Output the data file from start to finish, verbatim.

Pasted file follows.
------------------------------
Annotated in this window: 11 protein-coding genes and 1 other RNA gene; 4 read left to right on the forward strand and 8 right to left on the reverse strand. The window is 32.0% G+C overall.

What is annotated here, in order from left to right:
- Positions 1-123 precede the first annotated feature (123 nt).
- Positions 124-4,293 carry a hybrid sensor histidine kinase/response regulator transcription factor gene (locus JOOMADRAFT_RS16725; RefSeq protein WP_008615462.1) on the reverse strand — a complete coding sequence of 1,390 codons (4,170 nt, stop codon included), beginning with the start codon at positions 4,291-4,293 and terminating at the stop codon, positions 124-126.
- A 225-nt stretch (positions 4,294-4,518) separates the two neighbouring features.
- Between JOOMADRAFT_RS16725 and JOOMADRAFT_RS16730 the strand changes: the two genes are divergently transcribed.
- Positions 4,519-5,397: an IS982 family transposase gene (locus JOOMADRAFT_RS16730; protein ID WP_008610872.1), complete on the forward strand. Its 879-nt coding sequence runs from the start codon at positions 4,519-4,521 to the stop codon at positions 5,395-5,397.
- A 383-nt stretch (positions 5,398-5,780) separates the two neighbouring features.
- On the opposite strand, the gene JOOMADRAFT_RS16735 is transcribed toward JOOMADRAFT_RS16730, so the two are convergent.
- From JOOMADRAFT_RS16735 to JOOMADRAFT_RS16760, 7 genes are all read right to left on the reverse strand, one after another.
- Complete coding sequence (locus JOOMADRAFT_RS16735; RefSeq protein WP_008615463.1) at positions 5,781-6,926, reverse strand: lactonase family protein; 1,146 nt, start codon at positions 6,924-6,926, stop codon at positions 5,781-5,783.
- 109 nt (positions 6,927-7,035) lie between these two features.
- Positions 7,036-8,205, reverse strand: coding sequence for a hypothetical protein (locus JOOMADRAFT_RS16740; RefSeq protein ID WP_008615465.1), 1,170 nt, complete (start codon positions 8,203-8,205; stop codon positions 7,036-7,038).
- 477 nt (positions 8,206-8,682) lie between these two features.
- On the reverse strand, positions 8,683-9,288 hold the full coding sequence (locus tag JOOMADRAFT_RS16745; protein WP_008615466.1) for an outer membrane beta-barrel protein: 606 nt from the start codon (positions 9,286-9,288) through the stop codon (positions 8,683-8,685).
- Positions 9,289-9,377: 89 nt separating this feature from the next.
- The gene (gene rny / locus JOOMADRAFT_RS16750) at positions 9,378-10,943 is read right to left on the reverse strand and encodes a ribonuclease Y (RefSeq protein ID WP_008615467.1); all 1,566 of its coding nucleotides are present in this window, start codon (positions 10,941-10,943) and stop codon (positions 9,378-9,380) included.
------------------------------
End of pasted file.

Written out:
Annotated in this window: 11 protein-coding genes and 1 other RNA gene; 4 read left to right on the forward strand and 8 right to left on the reverse strand. The window is 32.0% G+C overall.

What is annotated here, in order from left to right:
- Positions 1-123 precede the first annotated feature (123 nt).
- Positions 124-4,293 carry a hybrid sensor histidine kinase/response regulator transcription factor gene (locus JOOMADRAFT_RS16725; RefSeq protein WP_008615462.1) on the reverse strand — a complete coding sequence of 1,390 codons (4,170 nt, stop codon included), beginning with the start codon at positions 4,291-4,293 and terminating at the stop codon, positions 124-126.
- A 225-nt stretch (positions 4,294-4,518) separates the two neighbouring features.
- Between JOOMADRAFT_RS16725 and JOOMADRAFT_RS16730 the strand changes: the two genes are divergently transcribed.
- Positions 4,519-5,397: an IS982 family transposase gene (locus JOOMADRAFT_RS16730; protein ID WP_008610872.1), complete on the forward strand. Its 879-nt coding sequence runs from the start codon at positions 4,519-4,521 to the stop codon at positions 5,395-5,397.
- A 383-nt stretch (positions 5,398-5,780) separates the two neighbouring features.
- On the opposite strand, the gene JOOMADRAFT_RS16735 is transcribed toward JOOMADRAFT_RS16730, so the two are convergent.
- From JOOMADRAFT_RS16735 to JOOMADRAFT_RS16760, 7 genes are all read right to left on the reverse strand, one after another.
- Complete coding sequence (locus JOOMADRAFT_RS16735; RefSeq protein WP_008615463.1) at positions 5,781-6,926, reverse strand: lactonase family protein; 1,146 nt, start codon at positions 6,924-6,926, stop codon at positions 5,781-5,783.
- 109 nt (positions 6,927-7,035) lie between these two features.
- Positions 7,036-8,205, reverse strand: coding sequence for a hypothetical protein (locus JOOMADRAFT_RS16740; RefSeq protein ID WP_008615465.1), 1,170 nt, complete (start codon positions 8,203-8,205; stop codon positions 7,036-7,038).
- 477 nt (positions 8,206-8,682) lie between these two features.
- On the reverse strand, positions 8,683-9,288 hold the full coding sequence (locus tag JOOMADRAFT_RS16745; protein WP_008615466.1) for an outer membrane beta-barrel protein: 606 nt from the start codon (positions 9,286-9,288) through the stop codon (positions 8,683-8,685).
- Positions 9,289-9,377: 89 nt separating this feature from the next.
- The gene (gene rny / locus JOOMADRAFT_RS16750) at positions 9,378-10,943 is read right to left on the reverse strand and encodes a ribonuclease Y (RefSeq protein ID WP_008615467.1); all 1,566 of its coding nucleotides are present in this window, start codon (positions 10,941-10,943) and stop codon (positions 9,378-9,380) included.